Dag Alveng: This is MOST Important

9 - 25 September 2021

Alveng is clearly uninterested in familiar street drama

Michael Almereyda

This is MOST Important

Dag Alveng

11 – 26 September 2021


Opens Saturday 11 September 12 – 16 


Opening Hours

Sat / Sun 12 – 16

Wed / thurs/ Fri 12 – 17

And by appointment 


 We have the great pleasure of presenting Dag Alveng ´s New York series "This is MOST Important" from 1993. 

The series was exhibited the first time in Oslo in 2002 and we are proud to reintroduce you to these historic pictures from New York when Alveng lived and work in the city. 

Some of the pictures are printed for the first time for this exhibition. 



The Man of The Crowd

By Michael Almereyda

Essay in the book " Dag Alveng, Layers of Light"



Alveng is clearly uninterested in familiar street drama. 


The Man of the Crowd These photographs could be safely regarded as formal experiments, pictorial conjuring tricks, a record of the random miracles of New York sunlight. But to review these images so narrowly would lead away from what is most compelling and strange in them-a certain aloofness and anxiety operating within the ecstatic display of technique. Alveng is clearly uninterested in familiar street drama. He stays away from narrative incident of all kinds, avoids confrontation, direct eye contact, and sweeps the stage clear of the routinely vivid street theater repertory company-gangster-like businessmen, alluring women, the homeless. Instead, Alveng's camera presents a city of shadows and sleep- Walkers, a place populated strictly by strangers. The fractured, doubled imagery mirrors Manhattan's overlay of rich and poor, people hurrying to the next thing amidst those just barely getting by. You can feel, within these juxtapositions, Alveng's detached but tender, even baffled, regard for his fellow creatures. The people in these pictures are nearly all alone, looking lost or adrift, their faces, when visible, locked in soft blank stares. A procession of ghosts engaged in haunting themselves. Taking the pictures as a series, I think less of other photographs than of certain stories by Edgar Allan Poe. Alveng's cluttered yet controlled radiate a Poe-like quality of fine tuned dementia. You double exposures sense that for all their formal dexterity and wit (the high heels prancing from the man's shadowy trousers on page 36; the woman caught in the web of a trash can's meshed lines, page 27) there is something else going on, and the spectacle of eclipsed or colliding realities registers as a muffled declaration Mol of anguish, panic, loneliness. I think particularly of a neglected Poe story called "The Man of the Crowd," in which one of the author's typically raw-nerved narrators, II atl recovering from a long illness, follows an old man through a crowded London street. This old man, the narrator has determined on first seeing him, is the ligl "incarnation of the fiend." A criminal whose despairing face reflects a wild history. Pushing through the crowd, increasingly astonished and exhausted, the narrator tracks the man through fog and rain, in and out of shops, Iut down twisting streets and alleys. The old man has no apparent destination, talks to no one, keeps doubling back on himself, staggering, an air of urgency alternating with a look of vacillation and unease. But he doesn't stop, and never once glances back at his pursuer. Finally, in one nightmarish paragraph, in a telescoping of time not unlike a series of double exposed photos, daylight chases away the night, and as quickly night falls again, and the old man picks up speed as if invigorated by his aimlessness and despair-until the narrator finally and desparately overtakes him, looking him full in the face. But the old man doesn't see him, keeps on walking. The narrator, "wearied unto death," lets him go: "This old man," I said at length, "is the type and the genius of deep crime.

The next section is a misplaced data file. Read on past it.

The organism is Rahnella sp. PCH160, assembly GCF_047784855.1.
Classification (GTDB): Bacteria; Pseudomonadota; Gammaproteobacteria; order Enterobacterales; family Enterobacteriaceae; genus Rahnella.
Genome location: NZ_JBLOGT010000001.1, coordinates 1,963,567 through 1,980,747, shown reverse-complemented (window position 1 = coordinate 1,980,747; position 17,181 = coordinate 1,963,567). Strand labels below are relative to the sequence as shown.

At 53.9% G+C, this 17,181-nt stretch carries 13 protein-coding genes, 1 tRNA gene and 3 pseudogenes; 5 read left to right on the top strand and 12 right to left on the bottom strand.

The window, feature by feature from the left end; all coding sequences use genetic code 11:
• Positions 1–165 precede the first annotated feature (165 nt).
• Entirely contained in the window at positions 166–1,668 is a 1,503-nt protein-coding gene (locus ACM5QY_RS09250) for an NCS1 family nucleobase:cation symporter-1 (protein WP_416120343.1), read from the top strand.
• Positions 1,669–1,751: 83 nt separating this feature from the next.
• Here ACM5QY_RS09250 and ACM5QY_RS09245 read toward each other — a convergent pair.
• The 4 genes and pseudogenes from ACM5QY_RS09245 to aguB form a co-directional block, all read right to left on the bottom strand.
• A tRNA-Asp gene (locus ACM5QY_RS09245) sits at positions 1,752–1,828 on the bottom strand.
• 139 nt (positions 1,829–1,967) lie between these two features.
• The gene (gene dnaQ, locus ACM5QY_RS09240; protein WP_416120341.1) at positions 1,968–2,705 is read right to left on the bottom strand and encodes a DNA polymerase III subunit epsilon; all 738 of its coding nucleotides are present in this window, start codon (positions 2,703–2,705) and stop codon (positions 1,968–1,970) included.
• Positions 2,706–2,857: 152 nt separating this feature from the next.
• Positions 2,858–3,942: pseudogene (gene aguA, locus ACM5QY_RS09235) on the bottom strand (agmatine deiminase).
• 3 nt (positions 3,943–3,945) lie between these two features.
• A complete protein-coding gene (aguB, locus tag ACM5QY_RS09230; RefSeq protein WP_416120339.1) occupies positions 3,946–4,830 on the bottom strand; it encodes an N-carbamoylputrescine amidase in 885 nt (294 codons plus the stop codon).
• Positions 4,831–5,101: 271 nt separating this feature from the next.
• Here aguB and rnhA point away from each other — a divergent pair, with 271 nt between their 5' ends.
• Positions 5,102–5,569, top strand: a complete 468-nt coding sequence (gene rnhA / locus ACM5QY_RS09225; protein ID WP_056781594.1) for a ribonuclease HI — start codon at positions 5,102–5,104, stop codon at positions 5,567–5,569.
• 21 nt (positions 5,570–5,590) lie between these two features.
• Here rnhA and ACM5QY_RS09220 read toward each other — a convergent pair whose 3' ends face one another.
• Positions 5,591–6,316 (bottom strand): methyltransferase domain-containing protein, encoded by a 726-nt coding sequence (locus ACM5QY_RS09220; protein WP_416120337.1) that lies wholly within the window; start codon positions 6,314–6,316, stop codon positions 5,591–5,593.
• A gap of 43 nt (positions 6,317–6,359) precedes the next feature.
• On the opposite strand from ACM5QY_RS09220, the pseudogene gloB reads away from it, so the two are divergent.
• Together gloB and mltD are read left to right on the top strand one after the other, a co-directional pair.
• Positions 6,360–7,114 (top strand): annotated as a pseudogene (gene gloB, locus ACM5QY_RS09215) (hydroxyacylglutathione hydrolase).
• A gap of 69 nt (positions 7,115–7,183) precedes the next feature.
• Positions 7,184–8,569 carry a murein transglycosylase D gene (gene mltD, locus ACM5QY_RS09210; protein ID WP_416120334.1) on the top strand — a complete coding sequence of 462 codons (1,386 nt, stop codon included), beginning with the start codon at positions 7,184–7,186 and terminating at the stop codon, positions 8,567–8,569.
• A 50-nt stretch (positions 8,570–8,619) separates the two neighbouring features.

He refuses to be alone. He is the man of the crowd. It will be in vain to follow; for I shall learn no more of him, nor of his deeds. Poe was serving up a description of the demonic, devouring aspect of city life, the tidal energy and implicit violence flowing through any modern, urban crowd. And as in Alveng's photos, you sense a metaphor at work, a metaphor for an artist's relation to the world, a search in which it's possible to match the narrator/photographer with his targeted subject, taking their measure as interdependent doubles, at once detached and engaged, commited and lost, and mutually, inescapably guilty of the city dweller's simplest buried crime: fear, particularly fear of solitude, a deep unbreakable d, loneliness. Dag Alveng, walking the streets of a foreign city, has come up with a group portrait of phantoms dissolving into space like fogbound ships. I can imagine similar pictures flashing before the eyes of Poe's deeply disconnected narrator or even, for that matter, before the eyes of Poe himself when, four years after he composed this story, he was found crumpled in the gutter of like a downtown Baltimore street, delirious, wearing another man's clothes. He died four days later, forty years old. Listed cause: "Congestion of the brain”.